Long-Acting β<inf>2</inf>-Agonists Increase Fluticasone Propionate-Induced Mitogen-Activated Protein Kinase Phosphatase 1 (MKP-1) in Airway Smooth Muscle Cells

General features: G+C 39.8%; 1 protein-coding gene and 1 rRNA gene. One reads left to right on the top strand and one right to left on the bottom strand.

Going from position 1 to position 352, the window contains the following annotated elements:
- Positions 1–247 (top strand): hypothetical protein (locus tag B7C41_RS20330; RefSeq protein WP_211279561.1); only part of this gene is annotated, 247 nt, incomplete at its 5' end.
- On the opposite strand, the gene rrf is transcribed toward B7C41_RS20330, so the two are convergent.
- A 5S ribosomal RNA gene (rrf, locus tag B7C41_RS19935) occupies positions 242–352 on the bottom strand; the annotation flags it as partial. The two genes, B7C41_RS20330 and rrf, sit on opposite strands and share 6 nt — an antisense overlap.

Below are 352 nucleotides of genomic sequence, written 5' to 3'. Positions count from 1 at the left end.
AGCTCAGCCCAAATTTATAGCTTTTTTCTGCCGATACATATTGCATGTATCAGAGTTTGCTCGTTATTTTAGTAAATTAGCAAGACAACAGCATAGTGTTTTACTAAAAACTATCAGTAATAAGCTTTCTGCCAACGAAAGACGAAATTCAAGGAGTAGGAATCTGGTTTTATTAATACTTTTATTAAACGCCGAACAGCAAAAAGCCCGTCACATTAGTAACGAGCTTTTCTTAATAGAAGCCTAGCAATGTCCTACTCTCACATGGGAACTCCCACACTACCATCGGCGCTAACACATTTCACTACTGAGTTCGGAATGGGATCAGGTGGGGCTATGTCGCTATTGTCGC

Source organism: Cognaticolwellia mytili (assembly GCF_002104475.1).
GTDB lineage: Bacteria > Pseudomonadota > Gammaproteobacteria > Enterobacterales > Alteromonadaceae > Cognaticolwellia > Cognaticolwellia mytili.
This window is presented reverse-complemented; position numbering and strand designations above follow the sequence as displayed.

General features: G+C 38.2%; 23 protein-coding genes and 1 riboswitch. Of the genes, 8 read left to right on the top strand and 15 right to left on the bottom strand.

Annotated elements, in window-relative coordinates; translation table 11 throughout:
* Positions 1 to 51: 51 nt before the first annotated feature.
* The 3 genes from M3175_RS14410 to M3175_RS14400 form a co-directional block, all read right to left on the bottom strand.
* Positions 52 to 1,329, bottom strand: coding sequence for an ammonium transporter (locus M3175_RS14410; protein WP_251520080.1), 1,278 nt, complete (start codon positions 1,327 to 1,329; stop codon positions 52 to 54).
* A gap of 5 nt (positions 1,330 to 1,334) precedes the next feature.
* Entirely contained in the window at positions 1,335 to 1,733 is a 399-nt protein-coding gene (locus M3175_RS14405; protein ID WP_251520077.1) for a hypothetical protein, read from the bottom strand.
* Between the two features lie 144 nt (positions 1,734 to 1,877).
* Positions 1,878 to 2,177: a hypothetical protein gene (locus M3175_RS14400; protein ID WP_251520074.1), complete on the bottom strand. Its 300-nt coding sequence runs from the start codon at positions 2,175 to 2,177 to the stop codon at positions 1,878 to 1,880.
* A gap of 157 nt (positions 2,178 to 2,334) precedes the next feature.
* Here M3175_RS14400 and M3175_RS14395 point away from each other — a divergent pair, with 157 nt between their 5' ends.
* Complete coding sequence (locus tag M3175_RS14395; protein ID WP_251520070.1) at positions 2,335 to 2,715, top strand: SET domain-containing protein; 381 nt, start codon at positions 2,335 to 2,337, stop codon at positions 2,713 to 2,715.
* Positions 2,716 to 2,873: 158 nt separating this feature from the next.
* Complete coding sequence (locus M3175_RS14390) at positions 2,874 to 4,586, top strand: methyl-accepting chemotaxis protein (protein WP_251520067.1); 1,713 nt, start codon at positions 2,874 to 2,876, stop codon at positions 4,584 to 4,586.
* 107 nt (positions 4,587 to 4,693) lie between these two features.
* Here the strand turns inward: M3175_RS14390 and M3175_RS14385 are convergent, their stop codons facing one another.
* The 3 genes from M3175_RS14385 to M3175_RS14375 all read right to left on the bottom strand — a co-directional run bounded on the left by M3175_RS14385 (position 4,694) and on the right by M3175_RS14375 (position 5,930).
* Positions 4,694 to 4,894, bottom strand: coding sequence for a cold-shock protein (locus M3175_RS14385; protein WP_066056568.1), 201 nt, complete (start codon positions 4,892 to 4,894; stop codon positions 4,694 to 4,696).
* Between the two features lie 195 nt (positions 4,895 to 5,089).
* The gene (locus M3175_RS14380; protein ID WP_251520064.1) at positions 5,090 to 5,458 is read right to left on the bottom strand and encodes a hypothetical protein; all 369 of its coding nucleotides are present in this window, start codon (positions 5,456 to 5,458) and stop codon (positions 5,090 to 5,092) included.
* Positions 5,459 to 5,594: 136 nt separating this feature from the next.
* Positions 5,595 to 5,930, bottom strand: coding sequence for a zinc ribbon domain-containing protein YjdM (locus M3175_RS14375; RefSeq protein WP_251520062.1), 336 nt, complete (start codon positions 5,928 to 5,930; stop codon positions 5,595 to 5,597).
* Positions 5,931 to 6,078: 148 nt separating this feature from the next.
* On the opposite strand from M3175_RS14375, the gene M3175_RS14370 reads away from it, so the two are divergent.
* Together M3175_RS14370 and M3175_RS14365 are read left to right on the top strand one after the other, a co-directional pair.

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Mitogen-activated protein kinase phosphatase 1 (MKP-1) represses MAPK-driven signalling and plays an important anti-inflammatory role in asthma and airway remodelling. Although MKP-1 is corticosteroid-responsive and increased by cAMP-mediated signalling, the upregulation of this critical anti-inflammatory protein by long-acting β2-agonists and clinically-used corticosteroids has been incompletely examined to date. To address this, we investigated MKP-1 gene expression and protein upregulation induced by two long-acting β2-agonists (salmeterol and formoterol), alone or in combination with the corticosteroid fluticasone propionate (abbreviated as fluticasone) in primary human airway smooth muscle (ASM) cells in vitro. β2-agonists increased MKP-1 protein in a rapid but transient manner, while fluticasone induced sustained upregulation. Together, long-acting β2-agonists increased fluticasone-induced MKP-1 and modulated ASM synthetic function (measured by interleukin 6 (IL-6) and interleukin 8 (IL-8) secretion). As IL-6 expression (like MKP-1) is cAMP/adenylate cyclase-mediated, the long-acting β2-agonist formoterol increased IL-6 mRNA expression and secretion. Nevertheless, when added in combination with fluticasone, β2-agonists significantly repressed IL-6 secretion induced by tumour necrosis factor α (TNFα). Conversely, as IL-8 is not cAMP-responsive, β2-agonists significantly inhibited TNFα-induced IL-8 in combination with fluticasone, where fluticasone alone was without repressive effect. In summary, long-acting β2-agonists increase fluticasone-induced MKP-1 in ASM cells and repress synthetic function of this immunomodulatory airway cell type. © 2013 Manetsch et al.
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